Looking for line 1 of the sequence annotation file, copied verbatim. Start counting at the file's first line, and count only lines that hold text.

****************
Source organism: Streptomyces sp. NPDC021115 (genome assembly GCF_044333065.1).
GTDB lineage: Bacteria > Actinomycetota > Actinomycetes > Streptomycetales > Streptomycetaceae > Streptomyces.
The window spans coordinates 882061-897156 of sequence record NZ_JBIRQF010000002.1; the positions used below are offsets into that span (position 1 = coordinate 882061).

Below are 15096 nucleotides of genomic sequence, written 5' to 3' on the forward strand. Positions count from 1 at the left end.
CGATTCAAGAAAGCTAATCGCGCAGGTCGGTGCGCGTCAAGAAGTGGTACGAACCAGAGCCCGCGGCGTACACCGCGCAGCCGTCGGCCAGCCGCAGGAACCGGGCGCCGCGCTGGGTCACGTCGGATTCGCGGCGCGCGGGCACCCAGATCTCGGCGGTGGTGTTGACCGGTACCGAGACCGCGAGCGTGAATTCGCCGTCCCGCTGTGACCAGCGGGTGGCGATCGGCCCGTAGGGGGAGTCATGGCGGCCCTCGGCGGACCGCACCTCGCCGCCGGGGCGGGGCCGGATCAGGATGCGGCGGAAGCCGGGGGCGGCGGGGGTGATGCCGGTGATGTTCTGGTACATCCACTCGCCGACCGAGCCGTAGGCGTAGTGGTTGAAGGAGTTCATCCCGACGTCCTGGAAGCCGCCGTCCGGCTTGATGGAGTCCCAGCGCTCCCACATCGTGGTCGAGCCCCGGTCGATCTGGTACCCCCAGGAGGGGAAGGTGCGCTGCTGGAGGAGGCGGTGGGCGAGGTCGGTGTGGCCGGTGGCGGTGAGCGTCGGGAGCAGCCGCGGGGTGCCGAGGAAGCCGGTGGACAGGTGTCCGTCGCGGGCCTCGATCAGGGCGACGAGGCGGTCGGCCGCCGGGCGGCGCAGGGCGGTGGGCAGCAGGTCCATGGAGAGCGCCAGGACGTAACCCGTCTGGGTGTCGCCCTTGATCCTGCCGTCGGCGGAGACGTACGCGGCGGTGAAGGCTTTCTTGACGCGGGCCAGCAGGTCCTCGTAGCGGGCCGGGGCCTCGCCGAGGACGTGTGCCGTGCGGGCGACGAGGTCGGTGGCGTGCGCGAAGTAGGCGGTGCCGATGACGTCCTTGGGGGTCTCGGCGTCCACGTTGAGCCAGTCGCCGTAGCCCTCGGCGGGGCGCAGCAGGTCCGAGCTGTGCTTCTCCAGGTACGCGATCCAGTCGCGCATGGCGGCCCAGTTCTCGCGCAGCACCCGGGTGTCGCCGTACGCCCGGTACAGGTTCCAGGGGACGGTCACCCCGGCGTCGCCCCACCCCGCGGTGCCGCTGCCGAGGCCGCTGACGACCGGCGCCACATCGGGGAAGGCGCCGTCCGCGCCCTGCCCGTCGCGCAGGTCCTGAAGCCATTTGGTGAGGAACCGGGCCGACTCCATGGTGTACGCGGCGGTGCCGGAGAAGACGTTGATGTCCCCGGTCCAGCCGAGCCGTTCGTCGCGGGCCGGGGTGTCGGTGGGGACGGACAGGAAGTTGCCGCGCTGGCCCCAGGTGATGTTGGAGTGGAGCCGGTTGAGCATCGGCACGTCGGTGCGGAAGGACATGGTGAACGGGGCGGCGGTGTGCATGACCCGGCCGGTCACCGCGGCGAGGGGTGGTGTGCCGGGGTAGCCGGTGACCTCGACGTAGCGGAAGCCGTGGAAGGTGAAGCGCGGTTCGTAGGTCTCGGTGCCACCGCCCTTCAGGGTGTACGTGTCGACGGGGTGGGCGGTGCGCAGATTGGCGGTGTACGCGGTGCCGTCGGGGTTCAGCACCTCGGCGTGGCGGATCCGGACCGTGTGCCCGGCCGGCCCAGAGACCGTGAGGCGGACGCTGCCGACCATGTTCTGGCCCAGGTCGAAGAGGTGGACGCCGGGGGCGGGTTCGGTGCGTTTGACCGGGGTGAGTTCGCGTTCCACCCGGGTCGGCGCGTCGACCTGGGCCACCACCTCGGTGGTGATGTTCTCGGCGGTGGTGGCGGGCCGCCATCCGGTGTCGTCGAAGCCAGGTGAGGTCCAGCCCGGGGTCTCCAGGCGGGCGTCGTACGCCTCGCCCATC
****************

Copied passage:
Source organism: Streptomyces sp. NPDC021115 (genome assembly GCF_044333065.1).